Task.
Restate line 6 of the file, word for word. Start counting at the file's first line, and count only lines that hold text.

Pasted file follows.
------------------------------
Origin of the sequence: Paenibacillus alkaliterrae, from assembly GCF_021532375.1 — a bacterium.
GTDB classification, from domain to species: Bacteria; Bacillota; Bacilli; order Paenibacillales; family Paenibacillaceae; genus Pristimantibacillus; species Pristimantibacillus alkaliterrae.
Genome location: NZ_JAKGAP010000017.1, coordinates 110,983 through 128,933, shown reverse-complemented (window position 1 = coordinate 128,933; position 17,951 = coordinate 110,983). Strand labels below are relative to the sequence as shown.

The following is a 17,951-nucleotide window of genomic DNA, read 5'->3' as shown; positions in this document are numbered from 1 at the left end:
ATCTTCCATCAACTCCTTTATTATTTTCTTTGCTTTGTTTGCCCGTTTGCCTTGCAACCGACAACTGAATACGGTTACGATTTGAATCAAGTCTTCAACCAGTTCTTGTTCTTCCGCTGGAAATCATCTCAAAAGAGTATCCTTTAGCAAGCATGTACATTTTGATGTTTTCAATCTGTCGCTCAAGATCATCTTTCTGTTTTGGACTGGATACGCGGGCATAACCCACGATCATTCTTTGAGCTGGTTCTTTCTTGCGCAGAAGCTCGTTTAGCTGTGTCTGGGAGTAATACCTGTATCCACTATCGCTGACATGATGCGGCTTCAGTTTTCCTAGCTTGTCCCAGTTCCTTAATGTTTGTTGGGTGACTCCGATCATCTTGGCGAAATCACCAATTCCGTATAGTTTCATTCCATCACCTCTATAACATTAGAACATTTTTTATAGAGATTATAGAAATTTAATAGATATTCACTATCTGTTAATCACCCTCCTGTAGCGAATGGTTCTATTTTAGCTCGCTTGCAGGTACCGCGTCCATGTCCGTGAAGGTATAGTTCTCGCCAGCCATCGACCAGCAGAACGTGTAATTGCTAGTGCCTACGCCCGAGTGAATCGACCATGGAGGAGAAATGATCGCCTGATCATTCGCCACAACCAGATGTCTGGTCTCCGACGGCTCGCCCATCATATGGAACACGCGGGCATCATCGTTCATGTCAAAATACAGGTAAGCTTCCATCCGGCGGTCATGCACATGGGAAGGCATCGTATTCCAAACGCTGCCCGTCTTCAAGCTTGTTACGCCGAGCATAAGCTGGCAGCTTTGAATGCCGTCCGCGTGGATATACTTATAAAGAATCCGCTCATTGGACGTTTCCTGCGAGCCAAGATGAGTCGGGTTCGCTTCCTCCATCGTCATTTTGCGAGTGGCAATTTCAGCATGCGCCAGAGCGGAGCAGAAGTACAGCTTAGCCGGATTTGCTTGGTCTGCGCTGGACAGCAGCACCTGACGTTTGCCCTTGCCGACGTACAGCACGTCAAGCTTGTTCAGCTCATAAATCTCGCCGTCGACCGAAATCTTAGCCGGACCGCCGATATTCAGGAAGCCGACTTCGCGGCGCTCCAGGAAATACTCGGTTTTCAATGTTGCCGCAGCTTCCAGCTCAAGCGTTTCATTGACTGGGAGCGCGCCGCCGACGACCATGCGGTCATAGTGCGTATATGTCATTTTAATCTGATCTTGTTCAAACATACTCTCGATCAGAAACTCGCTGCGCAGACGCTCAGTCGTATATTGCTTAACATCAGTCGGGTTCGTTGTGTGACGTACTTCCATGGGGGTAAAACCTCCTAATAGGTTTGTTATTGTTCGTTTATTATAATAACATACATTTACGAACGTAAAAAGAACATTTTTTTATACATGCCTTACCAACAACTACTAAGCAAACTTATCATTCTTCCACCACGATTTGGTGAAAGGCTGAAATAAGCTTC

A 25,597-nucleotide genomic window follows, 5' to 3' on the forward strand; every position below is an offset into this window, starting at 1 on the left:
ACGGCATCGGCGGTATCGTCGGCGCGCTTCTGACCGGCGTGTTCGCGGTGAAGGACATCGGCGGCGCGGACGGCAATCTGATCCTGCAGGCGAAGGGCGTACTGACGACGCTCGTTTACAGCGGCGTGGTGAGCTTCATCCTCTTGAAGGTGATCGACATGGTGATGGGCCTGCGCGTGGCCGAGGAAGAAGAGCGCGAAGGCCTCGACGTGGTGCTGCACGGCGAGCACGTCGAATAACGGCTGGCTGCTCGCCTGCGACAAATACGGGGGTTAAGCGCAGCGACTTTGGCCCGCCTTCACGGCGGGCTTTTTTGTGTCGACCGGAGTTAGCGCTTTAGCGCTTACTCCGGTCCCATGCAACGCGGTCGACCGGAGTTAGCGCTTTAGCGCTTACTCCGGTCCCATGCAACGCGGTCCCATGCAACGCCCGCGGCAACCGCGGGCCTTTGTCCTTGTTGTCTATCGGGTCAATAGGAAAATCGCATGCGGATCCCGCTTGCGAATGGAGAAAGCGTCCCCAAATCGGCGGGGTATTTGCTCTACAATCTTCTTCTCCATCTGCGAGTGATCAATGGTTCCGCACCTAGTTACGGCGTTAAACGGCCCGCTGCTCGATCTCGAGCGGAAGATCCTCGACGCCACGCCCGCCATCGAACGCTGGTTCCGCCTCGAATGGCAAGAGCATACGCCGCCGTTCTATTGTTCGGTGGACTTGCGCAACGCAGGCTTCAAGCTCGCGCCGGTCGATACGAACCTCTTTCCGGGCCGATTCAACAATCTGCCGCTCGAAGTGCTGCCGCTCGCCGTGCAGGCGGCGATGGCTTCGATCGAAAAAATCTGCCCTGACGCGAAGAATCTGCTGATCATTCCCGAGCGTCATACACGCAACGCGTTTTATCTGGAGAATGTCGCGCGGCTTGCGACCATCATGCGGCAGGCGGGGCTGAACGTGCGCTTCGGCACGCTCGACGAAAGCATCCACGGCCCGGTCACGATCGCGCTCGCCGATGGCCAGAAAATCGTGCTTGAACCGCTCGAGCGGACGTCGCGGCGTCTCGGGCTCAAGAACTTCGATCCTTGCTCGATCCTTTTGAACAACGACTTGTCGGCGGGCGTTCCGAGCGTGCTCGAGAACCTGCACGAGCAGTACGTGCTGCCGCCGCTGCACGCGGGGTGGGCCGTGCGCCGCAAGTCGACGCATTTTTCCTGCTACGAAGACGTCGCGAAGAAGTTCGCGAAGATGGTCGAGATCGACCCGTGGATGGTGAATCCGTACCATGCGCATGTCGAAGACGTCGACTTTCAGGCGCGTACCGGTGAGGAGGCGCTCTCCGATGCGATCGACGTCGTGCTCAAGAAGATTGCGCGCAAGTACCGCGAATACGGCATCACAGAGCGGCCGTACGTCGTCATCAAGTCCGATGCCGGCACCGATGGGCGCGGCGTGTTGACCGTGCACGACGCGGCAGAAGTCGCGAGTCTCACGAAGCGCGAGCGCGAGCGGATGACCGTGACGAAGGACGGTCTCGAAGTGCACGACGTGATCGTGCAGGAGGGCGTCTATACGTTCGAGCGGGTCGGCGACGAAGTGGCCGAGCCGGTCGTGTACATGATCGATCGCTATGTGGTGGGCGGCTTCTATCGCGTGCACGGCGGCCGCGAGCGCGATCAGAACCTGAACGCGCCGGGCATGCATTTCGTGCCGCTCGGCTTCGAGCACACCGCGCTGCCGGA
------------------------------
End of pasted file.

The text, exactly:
A 25,597-nucleotide genomic window follows, 5' to 3' on the forward strand; every position below is an offset into this window, starting at 1 on the left: